In addition to the posters and other educational handouts, Dr. Tullo believes an emphasis must be placed on how doctors explain the patient’s condition to them. According to Dr. Tullo, “if it is explained that not needing antibiotics is a good thing, since they have a virus, the message will be better received.”

Jamaica Hospital continues to strive to do the best for their patients and hopes that through this effort, they can improve the long-term health of the community.

All content of this newsletter is intended for general information purposes only and is not intended or implied to be a substitute for professional medical advice, diagnosis or treatment. Please consult a medical professional before adopting any of the suggestions on this page. You must never disregard professional medical advice or delay seeking medical treatment based upon any content of this newsletter. PROMPTLY CONSULT YOUR PHYSICIAN OR CALL 911 IF YOU BELIEVE YOU HAVE A MEDICAL EMERGENCY.

History of Dentures

Dentures isolated on a white background.

Dentures have been around for thousands of years. It is believed that they were first used around 700 B.C. by the Etruscans in ancient Italy. These were made from either human teeth or animal teeth.

Until the 1,800’s the most commonly used material for making dentures was ivory that came from elephants, walruses, and hippos. In fact, it has been found that the first U.S. President George Washington’s dentures were also made of ivory, although many have mistakenly believed they were made of wood.

In the late 1700’s a man by the name of Alexis Duchâteau crafted the first porcelain dentures, however these were not popular as they were not sturdy and often chipped. People were also not happy with the fact that they were too white and didn’t look real.

In the 1820’s an English silversmith named Claudius Ash developed a set of dentures that were made of porcelain teeth mounted on 18-karat gold plates, with gold springs and swivels. This was a large improvement to the dentures that had been made previously.

In the 1850’s craftsmen began to make dentures from a hardened rubber called vulcanite into which porcelain teeth were inserted. During the twentieth century other materials came in to use such as acrylic resin and plastics.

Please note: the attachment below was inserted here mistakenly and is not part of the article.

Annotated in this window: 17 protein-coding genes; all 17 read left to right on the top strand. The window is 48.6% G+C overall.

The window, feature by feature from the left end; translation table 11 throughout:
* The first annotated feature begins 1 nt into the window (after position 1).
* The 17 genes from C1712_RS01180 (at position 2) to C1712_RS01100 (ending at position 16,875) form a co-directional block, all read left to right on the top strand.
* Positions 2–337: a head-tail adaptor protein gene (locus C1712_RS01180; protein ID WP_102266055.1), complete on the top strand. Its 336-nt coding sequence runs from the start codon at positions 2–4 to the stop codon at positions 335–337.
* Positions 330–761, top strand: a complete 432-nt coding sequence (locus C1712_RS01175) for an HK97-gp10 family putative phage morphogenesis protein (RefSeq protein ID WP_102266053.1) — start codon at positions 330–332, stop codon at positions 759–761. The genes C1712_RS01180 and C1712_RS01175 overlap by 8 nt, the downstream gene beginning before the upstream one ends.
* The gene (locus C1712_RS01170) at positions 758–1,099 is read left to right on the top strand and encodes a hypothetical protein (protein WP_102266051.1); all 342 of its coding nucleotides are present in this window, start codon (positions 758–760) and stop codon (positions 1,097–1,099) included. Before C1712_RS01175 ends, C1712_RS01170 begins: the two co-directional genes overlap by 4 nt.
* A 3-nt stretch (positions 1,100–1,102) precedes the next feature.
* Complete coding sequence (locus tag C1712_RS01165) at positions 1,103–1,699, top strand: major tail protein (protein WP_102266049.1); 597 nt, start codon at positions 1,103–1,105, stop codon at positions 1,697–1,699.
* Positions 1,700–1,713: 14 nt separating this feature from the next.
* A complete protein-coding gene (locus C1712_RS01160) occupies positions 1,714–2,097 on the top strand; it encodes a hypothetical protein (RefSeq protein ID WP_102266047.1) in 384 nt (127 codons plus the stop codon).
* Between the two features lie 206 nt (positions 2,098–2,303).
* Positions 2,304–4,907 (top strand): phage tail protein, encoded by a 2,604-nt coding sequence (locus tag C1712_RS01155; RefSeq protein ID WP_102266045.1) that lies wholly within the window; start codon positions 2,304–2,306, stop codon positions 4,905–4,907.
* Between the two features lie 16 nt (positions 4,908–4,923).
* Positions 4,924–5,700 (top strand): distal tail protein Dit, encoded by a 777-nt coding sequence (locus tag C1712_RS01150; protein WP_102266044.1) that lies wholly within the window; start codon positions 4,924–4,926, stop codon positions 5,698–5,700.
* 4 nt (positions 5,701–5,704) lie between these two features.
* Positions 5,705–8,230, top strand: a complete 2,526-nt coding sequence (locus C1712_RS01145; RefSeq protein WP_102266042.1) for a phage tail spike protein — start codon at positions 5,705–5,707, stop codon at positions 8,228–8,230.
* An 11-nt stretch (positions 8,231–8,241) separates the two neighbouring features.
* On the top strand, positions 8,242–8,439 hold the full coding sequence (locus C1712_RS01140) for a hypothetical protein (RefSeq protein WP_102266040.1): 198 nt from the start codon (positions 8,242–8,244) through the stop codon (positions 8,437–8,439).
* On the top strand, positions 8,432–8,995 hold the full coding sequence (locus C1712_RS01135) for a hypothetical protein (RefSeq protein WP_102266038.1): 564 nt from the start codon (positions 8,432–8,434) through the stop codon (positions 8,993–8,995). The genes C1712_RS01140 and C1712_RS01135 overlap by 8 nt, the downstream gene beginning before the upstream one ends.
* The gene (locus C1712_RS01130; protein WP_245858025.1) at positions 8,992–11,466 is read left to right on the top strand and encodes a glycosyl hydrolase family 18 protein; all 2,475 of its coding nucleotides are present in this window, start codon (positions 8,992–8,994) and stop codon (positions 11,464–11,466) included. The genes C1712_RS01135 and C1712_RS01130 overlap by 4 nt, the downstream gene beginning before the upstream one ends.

Jamaica Hospital’s Department of Dentistry provides the community with the latest and innovative technologies in dental care.  Our inter-disciplinary staff is specially trained to provide the highest quality care and is dedicated to making your visit as comfortable as possible.

If you would like to schedule an appointment with a dentist at Jamaica Hospital, please call 718-206-6982.

 

All content of this newsletter is intended for general information purposes only and is not intended or implied to be a substitute for professional medical advice, diagnosis or treatment. Please consult a medical professional before adopting any of the suggestions on this page. You must never disregard professional medical advice or delay seeking medical treatment based upon any content of this newsletter. PROMPTLY CONSULT YOUR PHYSICIAN OR CALL 911 IF YOU BELIEVE YOU HAVE A MEDICAL EMERGENCY.

What Are Your Chances of Developing Heart Disease and Ways to Reduce Risks

Heart disease Doctors Queens The term heart disease is used to describe a range of conditions that affect heart function. Some of the most common types of heart disease are coronary artery disease, cardiomyopathy, atrial fibrillation and arrhythmia.

According to the Centers for Disease Control and Prevention (CDC), heart disease is the leading cause of death in the United States.  It is the cause of approximately one in every four deaths. These numbers are alarming and may affect you if you are at risk of developing certain heart conditions.

Your chances of developing heart disease are determined by risk factors you may or may not be able to control.  Risk factors that you can control (modifiable) are:

  • Obesity
  • Diet
  • Smoking
  • Lack of physical activity
  • Excessive alcohol consumption

Risk factors that you cannot control (non-modifiable) are:

  • Family history
  • Age
  • Gender

Whether your risks are modifiable or non-modifiable, the good news is, there are many things you can do to lower the chances or prevent heart disease from developing.

  • Eating a healthy diet- Eating a moderate and well- balanced diet can help with obesity. Additionally, it can reduce the risk of diseases such as diabetes and hypertension which have been linked to heart disease.
  • Quit smoking – Smoking damages the lining of the arteries and compromises the function of the heart. Quitting smoking will not only benefit your heart but other organs that can also be affected by tobacco smoke.
  • Exercising- Exercising as recommended can help regulate blood pressure, keep arteries and blood vessels flexible and improve cholesterol levels.
  • Moderating alcohol consumption- Excessive alcohol consumption can harm your heart and lead to heart failure, high blood pressure as well as cardiac arrhythmia.

In addition to applying healthy lifestyle changes to your daily routine, it is also helpful to schedule annual physical exams to ensure that your body is functioning normally. To schedule an appointment with a doctor at Jamaica Hospital Medical Center, please call 718-206-7001.

All content of this newsletter is intended for general information purposes only and is not intended or implied to be a substitute for professional medical advice, diagnosis or treatment. Please consult a medical professional before adopting any of the suggestions on this page. You must never disregard professional medical advice or delay seeking medical treatment based upon any content of this newsletter. PROMPTLY CONSULT YOUR PHYSICIAN OR CALL 911 IF YOU BELIEVE YOU HAVE A MEDICAL EMERGENCY.